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Kinder, Gentler Term Limits

Incumbent's required majority goes up one percent a year
  (+8, -2)
(+8, -2)
  [vote for,

Here's an idea that combines something like a term limit with the ability for voters to still keep re-electing their favorite person: at every election, bump the majority vote required by one percent for every year the incumbent has held office.

For example, after two Senate terms (12 years) the incumbent would need at least 62% of the vote instead of 50%.. Thus requiring ol' Strom to get complete consensus ;-)

Other simple formulas would also be possible..


kevynct, Jan 11 2001


       If the House and Senate would abolish the seniority rules, term limits wouldn't be a problem. As it is, things are deliberately set up so that no new congresscritter will be able to do much their first term; any state or district who doesn't like their congresscritter will have to put up with a term without a useful congresscritter if they wish to replace it.   

       Otherwise, the proper (IMHO) way to impose a version of term limits would be to forbid anyone from running for elected office during the duration of their term for that or any other elected office, unless they have resigned from the latter office at least one year prior to running for the former.   

       Note that serving in office would not prevent a candidate from serving a later term, but such later term would have to be non-consecutive with the earlier one.
supercat, Jan 11 2001

       I like that, supercat... nothing (outside of everything about politicians) irks me more about politicians than their maintained duty to themselves instead of the people. They compaign non-stop...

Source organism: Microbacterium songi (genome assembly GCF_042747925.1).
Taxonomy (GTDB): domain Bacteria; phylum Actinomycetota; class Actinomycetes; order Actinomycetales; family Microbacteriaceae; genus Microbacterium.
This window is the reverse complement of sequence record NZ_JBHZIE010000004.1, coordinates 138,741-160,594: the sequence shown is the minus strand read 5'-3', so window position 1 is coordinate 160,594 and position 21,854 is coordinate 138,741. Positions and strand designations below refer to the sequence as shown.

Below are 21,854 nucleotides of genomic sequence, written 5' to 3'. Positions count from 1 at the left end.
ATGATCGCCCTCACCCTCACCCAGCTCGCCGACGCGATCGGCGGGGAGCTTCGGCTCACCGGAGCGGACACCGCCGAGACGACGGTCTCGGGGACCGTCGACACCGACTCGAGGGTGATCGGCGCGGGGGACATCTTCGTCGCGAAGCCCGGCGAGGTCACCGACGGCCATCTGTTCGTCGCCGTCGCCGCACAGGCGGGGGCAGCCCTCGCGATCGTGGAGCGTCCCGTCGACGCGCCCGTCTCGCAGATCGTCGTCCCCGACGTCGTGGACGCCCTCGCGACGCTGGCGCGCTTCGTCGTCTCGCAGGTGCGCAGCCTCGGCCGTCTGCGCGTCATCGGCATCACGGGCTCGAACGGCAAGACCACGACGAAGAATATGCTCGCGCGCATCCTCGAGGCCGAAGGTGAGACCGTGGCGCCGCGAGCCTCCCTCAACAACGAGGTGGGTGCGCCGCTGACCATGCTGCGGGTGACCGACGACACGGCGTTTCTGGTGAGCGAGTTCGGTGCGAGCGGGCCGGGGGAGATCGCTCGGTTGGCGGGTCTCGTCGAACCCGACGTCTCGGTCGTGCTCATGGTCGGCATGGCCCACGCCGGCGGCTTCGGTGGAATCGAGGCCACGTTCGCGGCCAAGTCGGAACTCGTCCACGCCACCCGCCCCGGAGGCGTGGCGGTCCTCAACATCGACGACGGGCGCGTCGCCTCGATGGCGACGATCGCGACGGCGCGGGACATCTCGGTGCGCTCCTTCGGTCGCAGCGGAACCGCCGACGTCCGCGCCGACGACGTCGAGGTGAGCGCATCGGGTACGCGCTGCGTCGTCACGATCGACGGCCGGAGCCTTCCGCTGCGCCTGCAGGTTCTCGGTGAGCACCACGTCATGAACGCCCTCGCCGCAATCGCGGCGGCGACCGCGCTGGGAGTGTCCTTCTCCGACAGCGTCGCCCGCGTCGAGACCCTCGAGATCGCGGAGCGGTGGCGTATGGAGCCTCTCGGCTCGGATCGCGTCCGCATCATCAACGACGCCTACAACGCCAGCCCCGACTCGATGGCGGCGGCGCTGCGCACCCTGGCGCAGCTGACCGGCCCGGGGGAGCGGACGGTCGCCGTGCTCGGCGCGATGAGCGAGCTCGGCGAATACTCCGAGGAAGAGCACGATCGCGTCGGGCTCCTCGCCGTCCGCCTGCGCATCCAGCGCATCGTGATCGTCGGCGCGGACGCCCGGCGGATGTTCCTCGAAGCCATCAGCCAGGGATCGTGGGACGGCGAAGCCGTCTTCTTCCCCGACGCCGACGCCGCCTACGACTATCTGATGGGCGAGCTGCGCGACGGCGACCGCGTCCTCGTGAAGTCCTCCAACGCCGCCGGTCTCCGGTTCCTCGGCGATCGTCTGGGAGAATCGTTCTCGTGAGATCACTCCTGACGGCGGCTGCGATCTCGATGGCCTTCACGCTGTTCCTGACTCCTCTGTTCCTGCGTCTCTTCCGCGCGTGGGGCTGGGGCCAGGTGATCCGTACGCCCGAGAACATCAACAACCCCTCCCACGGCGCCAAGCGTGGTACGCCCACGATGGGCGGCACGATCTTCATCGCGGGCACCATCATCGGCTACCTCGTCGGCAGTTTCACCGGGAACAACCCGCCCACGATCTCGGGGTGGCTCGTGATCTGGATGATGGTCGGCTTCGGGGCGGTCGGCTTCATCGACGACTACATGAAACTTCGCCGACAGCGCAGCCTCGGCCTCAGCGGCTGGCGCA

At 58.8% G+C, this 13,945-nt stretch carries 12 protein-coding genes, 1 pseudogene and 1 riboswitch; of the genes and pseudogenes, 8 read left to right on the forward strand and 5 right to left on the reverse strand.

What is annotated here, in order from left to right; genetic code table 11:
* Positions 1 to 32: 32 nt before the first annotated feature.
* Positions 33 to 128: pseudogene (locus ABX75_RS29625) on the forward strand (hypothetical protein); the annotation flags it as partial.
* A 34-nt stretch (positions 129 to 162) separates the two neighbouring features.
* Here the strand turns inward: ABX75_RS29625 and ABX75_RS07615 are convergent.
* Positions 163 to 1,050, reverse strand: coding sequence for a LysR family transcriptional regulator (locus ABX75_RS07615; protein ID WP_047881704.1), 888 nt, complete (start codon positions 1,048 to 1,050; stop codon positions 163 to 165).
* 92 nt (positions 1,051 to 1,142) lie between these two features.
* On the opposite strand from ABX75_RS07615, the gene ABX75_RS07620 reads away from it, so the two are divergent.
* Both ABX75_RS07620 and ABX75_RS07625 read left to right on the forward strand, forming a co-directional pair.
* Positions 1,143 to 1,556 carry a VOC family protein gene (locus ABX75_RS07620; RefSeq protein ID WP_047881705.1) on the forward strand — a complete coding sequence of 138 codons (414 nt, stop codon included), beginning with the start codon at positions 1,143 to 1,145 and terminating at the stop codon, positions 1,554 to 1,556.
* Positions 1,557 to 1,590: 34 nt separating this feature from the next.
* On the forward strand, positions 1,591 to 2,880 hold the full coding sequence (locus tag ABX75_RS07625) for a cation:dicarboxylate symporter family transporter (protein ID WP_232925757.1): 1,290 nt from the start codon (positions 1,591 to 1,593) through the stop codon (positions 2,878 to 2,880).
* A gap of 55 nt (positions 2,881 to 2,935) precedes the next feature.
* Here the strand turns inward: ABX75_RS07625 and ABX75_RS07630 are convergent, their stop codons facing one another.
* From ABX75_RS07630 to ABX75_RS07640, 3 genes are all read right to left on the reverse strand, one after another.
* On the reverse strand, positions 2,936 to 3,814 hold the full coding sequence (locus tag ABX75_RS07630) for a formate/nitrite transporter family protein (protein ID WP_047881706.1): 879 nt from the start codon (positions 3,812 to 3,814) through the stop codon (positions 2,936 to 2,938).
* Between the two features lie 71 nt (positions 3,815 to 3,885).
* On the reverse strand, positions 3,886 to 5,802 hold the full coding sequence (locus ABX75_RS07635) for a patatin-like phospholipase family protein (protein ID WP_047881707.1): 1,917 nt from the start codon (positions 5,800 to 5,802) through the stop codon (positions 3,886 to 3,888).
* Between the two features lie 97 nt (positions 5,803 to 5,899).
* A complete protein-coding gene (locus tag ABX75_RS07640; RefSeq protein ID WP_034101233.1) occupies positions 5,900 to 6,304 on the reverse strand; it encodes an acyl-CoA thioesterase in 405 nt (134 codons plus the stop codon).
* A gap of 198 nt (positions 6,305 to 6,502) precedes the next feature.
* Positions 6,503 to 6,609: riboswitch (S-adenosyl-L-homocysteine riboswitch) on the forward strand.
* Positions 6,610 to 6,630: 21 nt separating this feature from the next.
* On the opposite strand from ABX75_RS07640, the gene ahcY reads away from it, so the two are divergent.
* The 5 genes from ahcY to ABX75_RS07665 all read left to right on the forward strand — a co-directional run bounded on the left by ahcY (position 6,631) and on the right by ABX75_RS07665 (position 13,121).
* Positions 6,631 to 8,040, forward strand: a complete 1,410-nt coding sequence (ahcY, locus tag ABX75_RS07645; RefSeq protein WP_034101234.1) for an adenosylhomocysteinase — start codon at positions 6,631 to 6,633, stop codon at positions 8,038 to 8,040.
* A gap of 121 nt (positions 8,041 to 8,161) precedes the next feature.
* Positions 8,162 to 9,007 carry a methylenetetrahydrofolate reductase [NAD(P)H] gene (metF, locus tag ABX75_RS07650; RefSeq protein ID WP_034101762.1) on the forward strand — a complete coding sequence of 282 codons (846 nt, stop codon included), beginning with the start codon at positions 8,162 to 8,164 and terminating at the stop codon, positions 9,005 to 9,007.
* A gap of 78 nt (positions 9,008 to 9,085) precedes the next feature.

gorn_the_great, Sep 02 2001

       In general, anything that makes politicians less secure in their political jobs makes them more vulnerable to threats, bribes and other inducements.   

       The general problem with a term limit is that, as your limit approaches, there's no way that the voters can reward you if you serve them well. On the other hand, industry lobby groups can do a great deal to make your life after office either pleasant or unpleasant. To whom, then, will you be listening?   

       One of the differences I've noticed between British and Australian politics is that, in Australia, everyone grumbles about the easy ride politicians get at public expense, but you very rarely hear of politicians actually taking bribes.   

       In Britain on the other hand (where I believe conditions are less generous for politicians), there seem to be major problems, both with direct bribes and with people stepping out of politics straight into lucrative jobs, courtesy of people they favoured while in office. (I believe that, in the U.S., this is called the 'revolving door').   

       I think the lesson is that, if the public don't provide politicians with a degree of security in their career and finances, then someone else will.
pertinax, Nov 29 2007


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